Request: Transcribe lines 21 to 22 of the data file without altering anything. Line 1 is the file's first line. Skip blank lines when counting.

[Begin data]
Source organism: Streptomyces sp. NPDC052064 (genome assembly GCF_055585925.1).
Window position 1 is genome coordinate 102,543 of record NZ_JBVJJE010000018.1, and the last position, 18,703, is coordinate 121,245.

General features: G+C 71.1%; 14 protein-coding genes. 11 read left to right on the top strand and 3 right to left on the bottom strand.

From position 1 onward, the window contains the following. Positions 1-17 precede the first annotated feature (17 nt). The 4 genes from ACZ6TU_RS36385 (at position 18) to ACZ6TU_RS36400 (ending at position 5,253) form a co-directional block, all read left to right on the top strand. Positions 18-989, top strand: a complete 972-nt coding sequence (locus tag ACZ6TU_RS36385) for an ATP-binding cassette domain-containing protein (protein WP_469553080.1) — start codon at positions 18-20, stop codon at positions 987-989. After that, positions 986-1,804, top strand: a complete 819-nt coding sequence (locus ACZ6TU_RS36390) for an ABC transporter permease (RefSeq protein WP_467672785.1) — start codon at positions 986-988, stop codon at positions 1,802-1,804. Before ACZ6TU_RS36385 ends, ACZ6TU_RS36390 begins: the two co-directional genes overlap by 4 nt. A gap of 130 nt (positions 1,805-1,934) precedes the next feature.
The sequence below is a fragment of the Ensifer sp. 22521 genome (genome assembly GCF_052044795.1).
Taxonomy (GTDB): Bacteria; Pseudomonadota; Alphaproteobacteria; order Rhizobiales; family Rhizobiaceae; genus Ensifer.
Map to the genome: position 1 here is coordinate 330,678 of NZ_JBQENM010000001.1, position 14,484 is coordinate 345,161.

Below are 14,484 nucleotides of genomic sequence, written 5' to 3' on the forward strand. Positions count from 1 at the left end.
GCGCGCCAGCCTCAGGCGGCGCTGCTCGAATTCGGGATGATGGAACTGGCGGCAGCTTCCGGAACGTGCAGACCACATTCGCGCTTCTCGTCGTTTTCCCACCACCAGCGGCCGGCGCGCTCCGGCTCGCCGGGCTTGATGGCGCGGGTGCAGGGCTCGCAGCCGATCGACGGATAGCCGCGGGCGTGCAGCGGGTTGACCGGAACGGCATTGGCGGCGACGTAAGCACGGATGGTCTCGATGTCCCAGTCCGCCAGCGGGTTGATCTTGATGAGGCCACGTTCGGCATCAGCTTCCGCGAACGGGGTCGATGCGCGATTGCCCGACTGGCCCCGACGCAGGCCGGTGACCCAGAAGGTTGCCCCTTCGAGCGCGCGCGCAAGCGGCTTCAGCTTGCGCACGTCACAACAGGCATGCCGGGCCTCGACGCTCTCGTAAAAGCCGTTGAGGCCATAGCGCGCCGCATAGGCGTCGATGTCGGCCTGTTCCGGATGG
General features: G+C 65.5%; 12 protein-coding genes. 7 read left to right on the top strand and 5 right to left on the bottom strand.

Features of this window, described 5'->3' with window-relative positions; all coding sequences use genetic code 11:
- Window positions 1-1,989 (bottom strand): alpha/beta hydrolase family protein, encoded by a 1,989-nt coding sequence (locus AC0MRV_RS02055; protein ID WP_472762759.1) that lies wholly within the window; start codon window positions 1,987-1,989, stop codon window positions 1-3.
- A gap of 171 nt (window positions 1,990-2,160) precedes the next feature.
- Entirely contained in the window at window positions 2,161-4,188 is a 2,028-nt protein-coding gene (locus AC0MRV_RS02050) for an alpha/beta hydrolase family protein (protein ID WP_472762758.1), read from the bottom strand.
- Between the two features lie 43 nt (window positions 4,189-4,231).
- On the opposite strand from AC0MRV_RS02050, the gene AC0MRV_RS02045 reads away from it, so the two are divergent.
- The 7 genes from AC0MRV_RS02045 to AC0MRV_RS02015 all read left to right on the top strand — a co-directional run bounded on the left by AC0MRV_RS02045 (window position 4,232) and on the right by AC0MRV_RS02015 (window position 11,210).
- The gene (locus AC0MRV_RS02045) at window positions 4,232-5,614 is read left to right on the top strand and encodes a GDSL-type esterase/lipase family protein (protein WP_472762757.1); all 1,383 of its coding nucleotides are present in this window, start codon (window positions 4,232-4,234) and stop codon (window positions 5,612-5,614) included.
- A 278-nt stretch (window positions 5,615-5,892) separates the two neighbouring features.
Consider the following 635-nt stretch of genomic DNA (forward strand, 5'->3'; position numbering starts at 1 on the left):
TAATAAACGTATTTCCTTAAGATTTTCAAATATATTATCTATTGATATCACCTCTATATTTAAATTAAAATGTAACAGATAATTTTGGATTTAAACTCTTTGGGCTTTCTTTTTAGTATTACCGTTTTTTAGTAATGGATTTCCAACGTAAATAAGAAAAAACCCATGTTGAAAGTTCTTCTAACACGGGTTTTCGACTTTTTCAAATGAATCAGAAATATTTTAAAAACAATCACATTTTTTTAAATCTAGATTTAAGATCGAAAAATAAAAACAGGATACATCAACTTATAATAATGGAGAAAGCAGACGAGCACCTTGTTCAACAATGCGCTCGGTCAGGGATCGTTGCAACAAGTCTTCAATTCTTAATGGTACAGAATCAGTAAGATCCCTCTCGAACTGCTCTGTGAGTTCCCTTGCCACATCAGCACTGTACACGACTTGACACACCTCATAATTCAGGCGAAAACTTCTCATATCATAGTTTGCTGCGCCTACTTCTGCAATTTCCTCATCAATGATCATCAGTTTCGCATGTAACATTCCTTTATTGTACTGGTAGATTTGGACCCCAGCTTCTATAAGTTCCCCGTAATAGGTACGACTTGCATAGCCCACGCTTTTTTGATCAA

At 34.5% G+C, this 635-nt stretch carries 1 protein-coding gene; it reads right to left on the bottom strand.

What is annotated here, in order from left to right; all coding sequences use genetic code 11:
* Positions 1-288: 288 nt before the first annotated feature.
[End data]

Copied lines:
TAATAAACGTATTTCCTTAAGATTTTCAAATATATTATCTATTGATATCACCTCTATATTTAAATTAAAATGTAACAGATAATTTTGGATTTAAACTCTTTGGGCTTTCTTTTTAGTATTACCGTTTTTTAGTAATGGATTTCCAACGTAAATAAGAAAAAACCCATGTTGAAAGTTCTTCTAACACGGGTTTTCGACTTTTTCAAATGAATCAGAAATATTTTAAAAACAATCACATTTTTTTAAATCTAGATTTAAGATCGAAAAATAAAAACAGGATACATCAACTTATAATAATGGAGAAAGCAGACGAGCACCTTGTTCAACAATGCGCTCGGTCAGGGATCGTTGCAACAAGTCTTCAATTCTTAATGGTACAGAATCAGTAAGATCCCTCTCGAACTGCTCTGTGAGTTCCCTTGCCACATCAGCACTGTACACGACTTGACACACCTCATAATTCAGGCGAAAACTTCTCATATCATAGTTTGCTGCGCCTACTTCTGCAATTTCCTCATCAATGATCATCAGTTTCGCATGTAACATTCCTTTATTGTACTGGTAGATTTGGACCCCAGCTTCTATAAGTTCCCCGTAATAGGTACGACTTGCATAGCCCACGCTTTTTTGATCAA

At 34.5% G+C, this 635-nt stretch carries 1 protein-coding gene; it reads right to left on the bottom strand.